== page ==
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Is there a difference in inheritance between an adopted child and a biological child? 

People will know and understand very well a biological child will inherit their parents’ properties and assets. Regardless of whether their parents have left behind a will indicating who gets what or not, biological children still can get their share regardless. 

What if you are an adopted child? Will you enjoy the same rights as your biological siblings? Most people will either assume no or are unsure of the situation. It’s all right. Many people may not be sure what adopted kids will get when their adopted parents pass away. 

In this article, we will try to answer as many questions as possible. 

Do adopted kids have the same inheritance rights from their adoptive parents? 

Do adopted kids have the same inheritance rights from their adoptive parents
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The quick answer is yes. Under adopted child inheritance laws, the adopted children share the same legal rights to their adoptive parents’ inheritance and assets. It’s pretty much the same thing as what biological children have. 

There are no differences to who gets what and what rights there are between a biological child and an adopted child. Bothe adopted and biological children have the legal ability to inherit. They are considered as legal equals and neither have to worry about being unable to inherit from their parents, biological or not. 

If your adoptive parents did not leave behind a will when they have passed away, the adopted child still can claim it as much as a biological child does. The adopted child can also challenge and contest the wills left behind if they wish or need to. 

Can adopted children inherit assets from their biological parents? 

Sometimes, an adopted child’s biological parents are still alive and well. The circumstances of the child being adopted by their non-biological parents is pretty much on its own. 

Whether an adopted child can get their biological parents’ assets is very subjective. This is because an adopted child has already terminated their legal rights and relationship with their parents when they are adopted by non-biological parents (and vice versa). The legal rights and relationship have already been transferred to their adopted parents already.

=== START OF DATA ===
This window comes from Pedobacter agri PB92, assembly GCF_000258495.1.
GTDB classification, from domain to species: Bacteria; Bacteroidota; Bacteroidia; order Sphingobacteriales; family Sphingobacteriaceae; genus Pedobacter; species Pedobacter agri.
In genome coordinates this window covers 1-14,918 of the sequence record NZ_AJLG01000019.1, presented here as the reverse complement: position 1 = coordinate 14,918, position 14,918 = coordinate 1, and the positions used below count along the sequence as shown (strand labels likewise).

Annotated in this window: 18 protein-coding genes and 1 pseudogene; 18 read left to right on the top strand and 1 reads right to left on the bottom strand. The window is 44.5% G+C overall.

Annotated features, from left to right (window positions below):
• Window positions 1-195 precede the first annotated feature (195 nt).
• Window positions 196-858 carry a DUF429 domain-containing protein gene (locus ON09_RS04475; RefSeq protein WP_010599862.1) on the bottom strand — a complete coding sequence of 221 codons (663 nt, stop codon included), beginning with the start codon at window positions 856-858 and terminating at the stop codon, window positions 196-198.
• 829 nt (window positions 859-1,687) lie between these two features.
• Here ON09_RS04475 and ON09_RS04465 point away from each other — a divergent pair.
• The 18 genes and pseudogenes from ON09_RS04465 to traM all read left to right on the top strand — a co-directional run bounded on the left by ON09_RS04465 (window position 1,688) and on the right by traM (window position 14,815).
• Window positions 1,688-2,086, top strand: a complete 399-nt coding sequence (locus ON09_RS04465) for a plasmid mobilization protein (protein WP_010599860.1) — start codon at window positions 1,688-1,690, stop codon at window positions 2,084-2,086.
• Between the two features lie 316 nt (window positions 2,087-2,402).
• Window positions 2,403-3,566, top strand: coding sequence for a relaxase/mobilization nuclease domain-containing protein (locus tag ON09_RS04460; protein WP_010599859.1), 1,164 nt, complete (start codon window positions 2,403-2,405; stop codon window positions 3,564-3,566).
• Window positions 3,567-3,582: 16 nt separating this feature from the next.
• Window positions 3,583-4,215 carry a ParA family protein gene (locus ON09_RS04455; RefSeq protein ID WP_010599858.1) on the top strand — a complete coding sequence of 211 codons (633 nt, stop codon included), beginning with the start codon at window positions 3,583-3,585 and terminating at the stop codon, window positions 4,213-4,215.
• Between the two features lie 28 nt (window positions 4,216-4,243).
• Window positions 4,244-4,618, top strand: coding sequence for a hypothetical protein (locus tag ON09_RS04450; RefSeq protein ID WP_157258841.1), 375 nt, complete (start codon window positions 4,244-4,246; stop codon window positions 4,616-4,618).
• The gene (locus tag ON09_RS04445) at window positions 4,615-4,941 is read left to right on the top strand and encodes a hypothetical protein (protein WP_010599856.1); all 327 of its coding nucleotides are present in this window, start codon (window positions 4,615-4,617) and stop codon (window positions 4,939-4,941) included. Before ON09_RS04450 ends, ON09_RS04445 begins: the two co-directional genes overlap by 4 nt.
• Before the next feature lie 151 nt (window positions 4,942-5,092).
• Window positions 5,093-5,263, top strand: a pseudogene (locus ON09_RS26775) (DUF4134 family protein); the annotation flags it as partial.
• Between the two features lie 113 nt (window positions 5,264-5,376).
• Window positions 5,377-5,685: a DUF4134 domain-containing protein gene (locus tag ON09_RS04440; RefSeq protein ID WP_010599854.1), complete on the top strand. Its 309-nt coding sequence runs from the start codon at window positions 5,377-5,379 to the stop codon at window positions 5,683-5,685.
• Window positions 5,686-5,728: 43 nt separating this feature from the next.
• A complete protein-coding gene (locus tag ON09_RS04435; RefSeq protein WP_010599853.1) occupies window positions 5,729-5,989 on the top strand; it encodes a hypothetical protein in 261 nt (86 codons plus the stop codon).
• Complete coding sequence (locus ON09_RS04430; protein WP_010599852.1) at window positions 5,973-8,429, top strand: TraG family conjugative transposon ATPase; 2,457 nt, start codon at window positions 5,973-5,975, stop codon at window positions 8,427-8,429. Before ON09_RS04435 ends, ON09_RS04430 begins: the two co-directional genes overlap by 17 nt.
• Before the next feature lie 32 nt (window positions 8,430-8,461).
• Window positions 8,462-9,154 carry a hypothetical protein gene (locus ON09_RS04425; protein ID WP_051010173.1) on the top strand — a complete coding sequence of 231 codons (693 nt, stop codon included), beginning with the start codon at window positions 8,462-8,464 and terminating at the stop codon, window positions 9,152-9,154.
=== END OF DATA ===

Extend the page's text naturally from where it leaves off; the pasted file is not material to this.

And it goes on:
However, if the adopted child’s biological parents wish to include them as beneficiaries in their wills, they can do it. 

Biological parents will need to be very clear in their wills about how to contact you when they have passed away. That way their estate managers can reach out to you for your share of your biological parents’ assets. On the other hand, if they have passed away without leaving behind a will, you will not inherit anything from them. The same rule applies if you are not included in their wills. 

Can an adopted child contest biological parents’ wills? 

Can an adopted child contest biological parents’ wills
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Although your legal rights and relationship to your biological parents have been terminated, you may not always be able to contest their wills. Let’s say your parents left behind a will and should not you as a beneficiary in it. You may quite likely be unable to contest it as you no longer have legal rights and relationships with them anymore. 

You basically have no legal connection to them anymore. However, you can challenge your adoptive parents’ wills as you have a legal right and relationship to and with them. That is why you share the same rights as their adoptive children if they have any. 

It all depends on your individual situation and personal relationship with your biological parents. If and when in doubt, feel free to consult your lawyers to see if you need to contest a birth parent’s will. 

How do you protect the inheritance rights of adopted children? 

Here’s the thing with adopted children and getting their inheritance from adopted parents: it can easily be contested by biological family members. In order to prevent any problems from arising, adoptive parents can hire a lawyer and legalize and validate the wills of their adopted child. 

Include the adopted child’s updated contact information so they will be able to get their share of their inheritance. Maintain and update the will periodically so the adopted child will not lose out on their share of their inheritance. 

Bottom Line 

Adopted children do share the same rights as biological children when inheriting their share of their adopted parents’ assets. After all, there should be no problems with adopted kids getting a fair share of the pie too.